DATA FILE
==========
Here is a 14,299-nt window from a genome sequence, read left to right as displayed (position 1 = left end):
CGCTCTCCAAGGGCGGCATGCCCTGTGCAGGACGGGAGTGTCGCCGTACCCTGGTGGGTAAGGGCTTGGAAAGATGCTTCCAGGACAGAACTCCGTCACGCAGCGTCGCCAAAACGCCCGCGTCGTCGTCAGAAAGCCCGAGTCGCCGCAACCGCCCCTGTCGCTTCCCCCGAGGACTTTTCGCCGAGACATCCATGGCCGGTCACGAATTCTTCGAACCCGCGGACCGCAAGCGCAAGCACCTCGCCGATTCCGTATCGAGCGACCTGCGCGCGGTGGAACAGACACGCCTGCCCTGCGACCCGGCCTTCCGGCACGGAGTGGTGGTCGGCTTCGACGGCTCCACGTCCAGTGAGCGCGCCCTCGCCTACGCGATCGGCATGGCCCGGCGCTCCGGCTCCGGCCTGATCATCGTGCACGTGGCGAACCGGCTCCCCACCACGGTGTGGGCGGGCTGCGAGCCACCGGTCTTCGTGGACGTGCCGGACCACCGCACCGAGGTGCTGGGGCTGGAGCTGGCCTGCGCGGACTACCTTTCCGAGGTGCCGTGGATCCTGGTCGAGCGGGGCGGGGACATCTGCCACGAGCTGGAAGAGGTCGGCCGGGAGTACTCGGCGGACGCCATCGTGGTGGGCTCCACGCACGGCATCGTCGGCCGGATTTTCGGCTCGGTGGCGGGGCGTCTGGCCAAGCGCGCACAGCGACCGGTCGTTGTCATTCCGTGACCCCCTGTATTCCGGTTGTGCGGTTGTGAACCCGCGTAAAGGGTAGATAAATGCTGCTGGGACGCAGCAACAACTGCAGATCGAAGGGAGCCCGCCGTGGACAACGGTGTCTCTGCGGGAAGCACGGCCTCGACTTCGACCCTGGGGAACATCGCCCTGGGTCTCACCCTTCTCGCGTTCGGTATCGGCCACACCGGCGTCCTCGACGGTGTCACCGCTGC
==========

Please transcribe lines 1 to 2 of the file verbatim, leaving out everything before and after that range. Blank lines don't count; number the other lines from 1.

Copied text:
Here is a 14,299-nt window from a genome sequence, read left to right as displayed (position 1 = left end):
CGCTCTCCAAGGGCGGCATGCCCTGTGCAGGACGGGAGTGTCGCCGTACCCTGGTGGGTAAGGGCTTGGAAAGATGCTTCCAGGACAGAACTCCGTCACGCAGCGTCGCCAAAACGCCCGCGTCGTCGTCAGAAAGCCCGAGTCGCCGCAACCGCCCCTGTCGCTTCCCCCGAGGACTTTTCGCCGAGACATCCATGGCCGGTCACGAATTCTTCGAACCCGCGGACCGCAAGCGCAAGCACCTCGCCGATTCCGTATCGAGCGACCTGCGCGCGGTGGAACAGACACGCCTGCCCTGCGACCCGGCCTTCCGGCACGGAGTGGTGGTCGGCTTCGACGGCTCCACGTCCAGTGAGCGCGCCCTCGCCTACGCGATCGGCATGGCCCGGCGCTCCGGCTCCGGCCTGATCATCGTGCACGTGGCGAACCGGCTCCCCACCACGGTGTGGGCGGGCTGCGAGCCACCGGTCTTCGTGGACGTGCCGGACCACCGCACCGAGGTGCTGGGGCTGGAGCTGGCCTGCGCGGACTACCTTTCCGAGGTGCCGTGGATCCTGGTCGAGCGGGGCGGGGACATCTGCCACGAGCTGGAAGAGGTCGGCCGGGAGTACTCGGCGGACGCCATCGTGGTGGGCTCCACGCACGGCATCGTCGGCCGGATTTTCGGCTCGGTGGCGGGGCGTCTGGCCAAGCGCGCACAGCGACCGGTCGTTGTCATTCCGTGACCCCCTGTATTCCGGTTGTGCGGTTGTGAACCCGCGTAAAGGGTAGATAAATGCTGCTGGGACGCAGCAACAACTGCAGATCGAAGGGAGCCCGCCGTGGACAACGGTGTCTCTGCGGGAAGCACGGCCTCGACTTCGACCCTGGGGAACATCGCCCTGGGTCTCACCCTTCTCGCGTTCGGTATCGGCCACACCGGCGTCCTCGACGGTGTCACCGCTGC